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By Maxwell Hamilton on

How are we powered by the Sun?

Have you ever thought about where the energy you use to move around comes from?

Please note: The Sun exhibition ended on 4 November 2020. To find out what exhibitions and activities are open today, visit our What’s On section.

At the museum this summer, we’re investigating everything to do with how the Sun affects our lives, from the food we eat to our obsession with sunbathing.

The answer to our question of where your energy comes from is that almost all life on Earth relies on the Sun for energy.

So how does that work?

A woman and baby wearing oversized sunglasses sit on an indoor beach at the Science and Industry Museum's new exhibition, The Sun
Science Museum Group © The Board of Trustees of the Science Museum

Plants use the Sun’s energy to make all their food, through a chemical reaction called photosynthesis, which happens in the green parts of a plant (usually the leaves). Inside the leaves carbon dioxide is combined with water using the Sun’s energy to make a sugar called glucose. The energy from the Sun is trapped in the sugar, a bit like a jack-in-the-box, ready to be released when needed. Some of this sugar is used straight away to give the plant energy, but other sugar is turned into fats, proteins or other carbohydrates and stored.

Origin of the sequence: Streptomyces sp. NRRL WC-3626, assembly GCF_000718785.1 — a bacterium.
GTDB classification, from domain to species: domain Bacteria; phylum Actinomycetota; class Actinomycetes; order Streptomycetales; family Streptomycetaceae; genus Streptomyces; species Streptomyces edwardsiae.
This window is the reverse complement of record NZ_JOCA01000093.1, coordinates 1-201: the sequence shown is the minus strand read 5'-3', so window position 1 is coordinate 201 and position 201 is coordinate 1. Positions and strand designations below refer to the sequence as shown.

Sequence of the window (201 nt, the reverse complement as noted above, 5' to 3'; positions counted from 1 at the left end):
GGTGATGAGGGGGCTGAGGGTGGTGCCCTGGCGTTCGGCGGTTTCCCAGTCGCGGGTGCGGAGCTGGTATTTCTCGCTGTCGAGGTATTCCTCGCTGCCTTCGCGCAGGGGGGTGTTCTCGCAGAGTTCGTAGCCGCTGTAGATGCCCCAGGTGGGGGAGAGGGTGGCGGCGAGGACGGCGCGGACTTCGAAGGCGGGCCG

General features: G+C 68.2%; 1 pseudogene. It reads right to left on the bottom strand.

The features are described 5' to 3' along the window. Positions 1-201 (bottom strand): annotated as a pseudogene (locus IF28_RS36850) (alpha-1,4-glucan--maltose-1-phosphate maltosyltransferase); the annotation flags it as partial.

Animals eat the plants and use the stored sugar for energy for moving around and growing. Animals that eat only plants are called herbivores. Other animals—carnivores—might eat those animals, passing the energy down the food chain. You can see a simple example of a food chain here:

A simple food chain showing a leaf, a bug and a bird. Created by the Science and Industry Museum to illustrate their Plant Power activity.
A simple example of a food chain.
Science Museum Group © The Board of Trustees of the Science Museum

We are omnivores, which means we can eat both plants and animals. If we eat a burger, the Sun’s energy will have been trapped by the grass, eaten by the cow and then by us in the form of the burger. We can use this energy to power everything we do—from growing to talking, shopping and visiting museums.

At the start of this blog we said that “almost all” life on Earth relies on the Sun’s energy—so what’s the exception? The only life forms that don’t use the Sun’s light energy are the microbes that live in hydrothermal vents on the seafloor. These use energy from chemicals that are released from the Earth’s core instead—they never even see sunlight.

So the next time you eat a salad or a burger, think about how the energy that it gives you has traveled all the way from the Sun—almost 150 million kilometres away.

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